Say what you like about RuneScape fans but they call it like they sees it.  Something fishy smelling is afoot and I’m only LVL 1 fishing so it sure as heck ain’t me! Especially considering OSBuddy made a few of their pro plugins free shortly after this whole debacle was set in motion;
OS BUDDY MAKES THINGS FREE

 

After the statement made by Adam surfaced about going partially closed-source and using RuneLites own API OSBuddy go right ahead with announcing this;

 

JAMES

 

Looks like they could do with a lesson in timing or at the very least better PR people. It seems, to this unbiased and critically thinking eye that mayhaps a certain 3rd party and a certain Jagex are in cahoots. You rub my back with money I rub your back with wiping out the competition kinda deal? A corrupt conspiracy with money at the centre? Surely not? (haha)

Well here’s something to add a little more fuel onto the raging dumpster fire that is Jagex and OSBuddy’s handling of the situation, a representative of OSBuddy admitting they have a non-disclosure agreement in place and that their client is safe as houses for one reason or another – undisclosed of course;

 

OSBUDDY IS GONNA BE FINE NDA

 

This is a developing story but from what has transpired I feel pretty comfortable in pointing my cursor at this conclusion following some cursory research. What do you think, spicy or nah?

 

For what it is worth, I would just like to personally congratulate everyone in the RuneScape community as well as the wider world of video games who have been involved in ‘riots’ for just causes. Not only for standing up for themselves but their peers and other consumers too. After all, games and gaming should be for the enjoyment of those who play them, not solely the company’s profit. Or at the very most, exist for each other in an entirely symbiotic nature. I hope Jagex listens to the people who make them successful and that their humble and just demands are met. Developers would do well to listen more to their respective gaming communities that pay for the profits they take home. As some have learnt the hard way, that is, if they ever learn at all.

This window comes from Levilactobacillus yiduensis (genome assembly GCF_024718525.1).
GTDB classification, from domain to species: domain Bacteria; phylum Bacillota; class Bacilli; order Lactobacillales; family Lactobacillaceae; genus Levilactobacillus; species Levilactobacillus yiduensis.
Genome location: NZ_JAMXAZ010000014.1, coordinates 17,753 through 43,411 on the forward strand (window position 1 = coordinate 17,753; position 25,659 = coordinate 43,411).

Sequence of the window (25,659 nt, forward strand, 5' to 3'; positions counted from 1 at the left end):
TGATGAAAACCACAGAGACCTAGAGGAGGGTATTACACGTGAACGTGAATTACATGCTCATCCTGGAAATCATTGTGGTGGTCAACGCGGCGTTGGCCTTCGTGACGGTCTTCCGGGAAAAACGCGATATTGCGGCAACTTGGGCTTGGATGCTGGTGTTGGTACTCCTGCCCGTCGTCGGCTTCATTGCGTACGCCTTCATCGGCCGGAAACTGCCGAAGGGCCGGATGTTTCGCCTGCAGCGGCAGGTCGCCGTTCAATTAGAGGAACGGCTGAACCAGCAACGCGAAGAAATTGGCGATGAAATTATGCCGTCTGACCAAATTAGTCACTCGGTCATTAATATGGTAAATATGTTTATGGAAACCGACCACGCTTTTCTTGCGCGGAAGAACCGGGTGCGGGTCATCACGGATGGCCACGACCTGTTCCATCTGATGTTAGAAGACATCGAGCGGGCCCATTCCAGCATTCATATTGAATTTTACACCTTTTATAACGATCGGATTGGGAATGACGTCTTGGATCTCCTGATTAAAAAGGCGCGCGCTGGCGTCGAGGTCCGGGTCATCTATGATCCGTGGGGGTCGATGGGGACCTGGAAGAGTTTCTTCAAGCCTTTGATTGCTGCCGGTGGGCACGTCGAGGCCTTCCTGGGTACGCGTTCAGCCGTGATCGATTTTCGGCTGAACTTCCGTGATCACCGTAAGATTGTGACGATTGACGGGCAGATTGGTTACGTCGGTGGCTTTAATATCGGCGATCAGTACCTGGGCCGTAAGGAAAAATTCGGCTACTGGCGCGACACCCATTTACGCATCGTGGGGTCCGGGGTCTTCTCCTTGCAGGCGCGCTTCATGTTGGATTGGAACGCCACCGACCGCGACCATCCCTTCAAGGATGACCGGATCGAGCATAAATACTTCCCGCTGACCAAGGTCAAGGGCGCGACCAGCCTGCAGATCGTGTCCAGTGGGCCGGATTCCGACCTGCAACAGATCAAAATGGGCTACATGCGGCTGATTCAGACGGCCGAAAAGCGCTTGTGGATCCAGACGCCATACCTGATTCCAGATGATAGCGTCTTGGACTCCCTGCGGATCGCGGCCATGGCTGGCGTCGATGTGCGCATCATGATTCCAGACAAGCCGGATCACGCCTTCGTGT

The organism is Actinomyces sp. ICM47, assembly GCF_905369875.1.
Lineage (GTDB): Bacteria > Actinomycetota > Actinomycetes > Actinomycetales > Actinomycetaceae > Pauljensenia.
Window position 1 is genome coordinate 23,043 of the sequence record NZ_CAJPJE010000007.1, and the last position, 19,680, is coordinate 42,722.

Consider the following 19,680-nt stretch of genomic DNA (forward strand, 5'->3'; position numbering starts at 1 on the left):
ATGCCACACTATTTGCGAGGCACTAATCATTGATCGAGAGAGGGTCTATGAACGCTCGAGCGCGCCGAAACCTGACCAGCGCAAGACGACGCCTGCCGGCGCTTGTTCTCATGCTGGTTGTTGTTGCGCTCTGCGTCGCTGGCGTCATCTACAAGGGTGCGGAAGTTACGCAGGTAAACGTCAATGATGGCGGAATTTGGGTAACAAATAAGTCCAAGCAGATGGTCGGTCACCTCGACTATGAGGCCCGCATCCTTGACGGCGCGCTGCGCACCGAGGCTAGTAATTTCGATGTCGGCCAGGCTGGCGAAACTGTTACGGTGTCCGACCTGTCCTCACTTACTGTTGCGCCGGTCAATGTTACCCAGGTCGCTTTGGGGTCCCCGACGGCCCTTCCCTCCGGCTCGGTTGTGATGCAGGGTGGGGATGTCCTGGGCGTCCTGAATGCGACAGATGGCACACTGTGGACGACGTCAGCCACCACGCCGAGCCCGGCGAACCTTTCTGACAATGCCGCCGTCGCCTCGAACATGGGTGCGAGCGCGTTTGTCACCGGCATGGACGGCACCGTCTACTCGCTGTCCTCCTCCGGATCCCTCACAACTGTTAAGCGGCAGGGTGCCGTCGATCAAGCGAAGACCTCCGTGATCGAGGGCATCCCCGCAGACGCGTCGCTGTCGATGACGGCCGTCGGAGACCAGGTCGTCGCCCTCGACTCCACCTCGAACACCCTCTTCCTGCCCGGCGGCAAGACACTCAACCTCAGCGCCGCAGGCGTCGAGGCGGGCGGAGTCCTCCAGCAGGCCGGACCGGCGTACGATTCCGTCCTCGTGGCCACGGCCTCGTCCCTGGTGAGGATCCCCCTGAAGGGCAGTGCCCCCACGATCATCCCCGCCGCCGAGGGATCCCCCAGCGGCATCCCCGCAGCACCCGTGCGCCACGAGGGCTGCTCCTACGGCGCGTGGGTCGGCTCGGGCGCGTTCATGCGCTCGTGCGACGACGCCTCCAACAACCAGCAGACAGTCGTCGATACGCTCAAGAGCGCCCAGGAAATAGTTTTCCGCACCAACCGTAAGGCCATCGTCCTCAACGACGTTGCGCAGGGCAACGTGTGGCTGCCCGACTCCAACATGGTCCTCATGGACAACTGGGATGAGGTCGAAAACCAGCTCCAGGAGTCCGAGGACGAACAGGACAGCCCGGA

[UPDATE: Since time of writing there has been a full u-turn by Jagex and now RuneLite lives on!  As can be confirmed by the screenshot below from a discord post by its owner in which he refers to Mod Mat K, who instigated the conversation regarding the shutdown. Thanks to the efforts of all those involved in the community riot, in the game and on the web they had no choice but to listen.]

 

ADAM 2

Special thanks goes out to; Thomas Calvert of Essex age 23 and a ½.

 

Mavericks: Proving Grounds; A 400 Player Battle Royale Mode Set To Enter The Arena

Battle royale games, so called owing to their inspiration coming from the plot of their namesakes’ 2000 cult classic movie and novel, are a hot topic right now. These multiplayer games combine last man standing gameplay with elements from survival games, to create a genre that is both challenging and highly enjoyable.

Players are dropped into a map typically by parachute, with little to no resources. Then must scavenge at their chosen drop zone, praying that they made the right decision and the loot gods are good to them. After all no one wants to bring a frying pan to a gunfight, even if they can stop bullets.

The battle then ensues whether you are prepared or not and you must survive using your wits, skill and whatever kit is at your disposal. Whether you’re a hunter or a hider matters little, as you will be both by the end one way or another. In this game type the safe play zone is restricted, slowly getting smaller and smaller to bring players together until there’s only one team or person left after the final showdown. This ensures the gameplay flows when numbers drop, as well as making sure it actually comes to an end and isn’t just a glorified game of hide and seek.

A Brief History

Brendan Greene, more commonly known by his handle PlayerUnknown was the creator of the ARMA 2 mod DayZ: Battle Royale. A mod which Daybreak Game Company obviously liked the look of, taking him on as a consultant in the development of their game H1Z1.

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This was the first standalone of this type that I know of and where for me it all began. H1Z1s’ King of the Kill game mode released in 2016 and quickly enamoured me to the struggle of becoming the last one standing on the body heap, even with all its early access woes. The game type was just too fun for those woes to have mattered. Seemingly, I wasn’t alone in my love for this type of game, as in the following years they grew in popularity as well as numbers. After his contract with Daybreak ended PlayerUnknown was picked up as creative director by Korean owned Bluehole games studio. Through that partnership PlayerUnknowns Battlegrounds was born, being so well received (hitting 30 million sales by February this year) that it’s looking to becoming an eSport.